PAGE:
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UK Opposition Labour party sets out Brexit strategy


Press Trust of India London
Britains Opposition Labour Party today set out its Brexit strategy in an attempt to pile pressure on the Theresa May-led government to soften its stance on certain issues linked with the UK's exit from the EU.

In a major policy speech in Coventry, Labour leader Jeremy Corbyn said leaving the EU "does not inevitably spell doom for our country" as he backed staying within a customs union with the EU and pledged to allow the EU to continue to negotiate trade deals on behalf of the UK after Brexit.

He said this would avoid the need for a "hard border" in Northern Ireland and ensure free-flowing trade for business.

He committed to negotiating a "new and strong relationship with the single market that includes full tariff-free access".

Labour would negotiate a new and strong relationship with the single market that includes full tariff-free access and a floor under existing rights, standards and protections," he said.

The speech came days before British Prime Minister Theresa May is set to lay out her plans for Britains future relationship with the EU as a non-member state in a much-anticipated speech on Friday.

The prime minister has insisted that the UK would leave both the single market and the customs union, allowing it to negotiate its own post-Brexit trade deals.

"The government will not be joining a customs union. We want to have the freedom to sign our own trade deals and to reach out into the world," May's spokesperson said.

Corbyn sought to set the Labour party apart from the Tory stance.

"We will also seek to negotiate protections, clarifications or exemptions, where necessary, in relation to the privatisation and public service competition directives, state aid and procurement rules and the posted workers directive," Corbyn said.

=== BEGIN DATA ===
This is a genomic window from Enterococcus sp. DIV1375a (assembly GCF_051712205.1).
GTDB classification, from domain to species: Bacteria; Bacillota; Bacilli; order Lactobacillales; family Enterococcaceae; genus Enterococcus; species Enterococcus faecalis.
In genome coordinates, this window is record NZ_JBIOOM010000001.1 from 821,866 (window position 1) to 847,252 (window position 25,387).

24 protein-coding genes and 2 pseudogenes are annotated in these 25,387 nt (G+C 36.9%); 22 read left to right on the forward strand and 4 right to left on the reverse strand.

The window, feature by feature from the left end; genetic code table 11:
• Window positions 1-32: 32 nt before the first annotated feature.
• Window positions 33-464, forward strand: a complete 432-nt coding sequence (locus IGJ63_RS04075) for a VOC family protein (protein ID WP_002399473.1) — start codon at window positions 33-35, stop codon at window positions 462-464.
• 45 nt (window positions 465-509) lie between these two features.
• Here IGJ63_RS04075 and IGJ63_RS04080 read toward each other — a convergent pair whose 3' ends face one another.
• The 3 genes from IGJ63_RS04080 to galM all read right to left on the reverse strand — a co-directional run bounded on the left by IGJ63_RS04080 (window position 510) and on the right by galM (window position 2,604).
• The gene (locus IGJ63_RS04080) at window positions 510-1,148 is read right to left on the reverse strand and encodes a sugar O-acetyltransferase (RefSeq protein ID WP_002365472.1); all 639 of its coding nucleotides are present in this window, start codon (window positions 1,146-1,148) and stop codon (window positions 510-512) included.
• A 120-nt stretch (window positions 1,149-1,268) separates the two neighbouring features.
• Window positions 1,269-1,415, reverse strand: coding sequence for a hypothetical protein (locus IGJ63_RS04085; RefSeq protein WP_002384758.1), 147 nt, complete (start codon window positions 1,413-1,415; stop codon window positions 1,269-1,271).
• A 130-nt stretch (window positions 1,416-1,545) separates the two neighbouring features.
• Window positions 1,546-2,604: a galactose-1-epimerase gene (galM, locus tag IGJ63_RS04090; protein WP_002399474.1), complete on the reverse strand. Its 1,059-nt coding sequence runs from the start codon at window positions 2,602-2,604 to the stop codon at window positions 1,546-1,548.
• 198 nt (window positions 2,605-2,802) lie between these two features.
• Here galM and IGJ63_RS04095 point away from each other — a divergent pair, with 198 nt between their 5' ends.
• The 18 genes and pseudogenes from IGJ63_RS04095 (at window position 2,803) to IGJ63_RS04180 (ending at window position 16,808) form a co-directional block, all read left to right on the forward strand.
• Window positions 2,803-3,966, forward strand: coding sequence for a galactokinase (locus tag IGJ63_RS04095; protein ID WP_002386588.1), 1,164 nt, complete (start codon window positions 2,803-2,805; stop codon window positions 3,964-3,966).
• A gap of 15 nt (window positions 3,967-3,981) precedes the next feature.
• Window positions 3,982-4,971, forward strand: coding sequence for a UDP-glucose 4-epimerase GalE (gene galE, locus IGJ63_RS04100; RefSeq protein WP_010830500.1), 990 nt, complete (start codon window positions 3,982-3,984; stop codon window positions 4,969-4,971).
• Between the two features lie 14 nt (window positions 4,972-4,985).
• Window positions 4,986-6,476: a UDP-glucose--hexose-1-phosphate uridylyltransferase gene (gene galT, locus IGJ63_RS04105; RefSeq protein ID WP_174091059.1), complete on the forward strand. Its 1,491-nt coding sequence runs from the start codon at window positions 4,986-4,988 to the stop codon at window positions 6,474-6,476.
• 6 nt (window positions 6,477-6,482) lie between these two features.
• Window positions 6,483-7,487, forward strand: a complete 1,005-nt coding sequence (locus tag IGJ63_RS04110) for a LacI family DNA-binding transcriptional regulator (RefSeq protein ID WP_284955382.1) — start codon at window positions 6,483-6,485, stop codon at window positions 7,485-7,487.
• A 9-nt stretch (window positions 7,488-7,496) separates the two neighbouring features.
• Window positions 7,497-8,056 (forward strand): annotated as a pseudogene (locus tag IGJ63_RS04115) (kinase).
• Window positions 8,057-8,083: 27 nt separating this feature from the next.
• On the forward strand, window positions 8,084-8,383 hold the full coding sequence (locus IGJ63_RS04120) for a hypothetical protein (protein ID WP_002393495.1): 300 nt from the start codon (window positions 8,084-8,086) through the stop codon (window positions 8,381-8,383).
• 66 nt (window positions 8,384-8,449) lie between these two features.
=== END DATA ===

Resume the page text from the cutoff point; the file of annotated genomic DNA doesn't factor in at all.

"Every country that is geographically close to the EU without being an EU member state, whether it's Turkey, Switzerland, or Norway, has some sort of close relationship to the EU, some more advantageous than others," he said, adding that Britain will need a bespoke relationship of its own.

He said the "new relationship" he would negotiate with the EU would ensure Labour could deliver on its plans to nationalise public utilities, invest in industry and curb the outsourcing of public services, which some fear would have been incompatible with EU membership.

Labour has previously said it wants to retain the "benefits" of the single market and customs union after Brexit without saying how that would be achieved.

UK Shadow Brexit secretary Sir Keir Starmer said on Sunday that while Britain may leave the customs union in March 2019 Labour would seek to negotiate a new treaty that will "do the work of the customs union".

Labour MP Frank Field, who backed Leave and said Corbyn was once more Eurosceptic than him, warned the Labour leader not to "rat" on the millions of Labour voters who backed Brexit in the referendum.

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First Published: Feb 26 2018 | 7:00 PM IST

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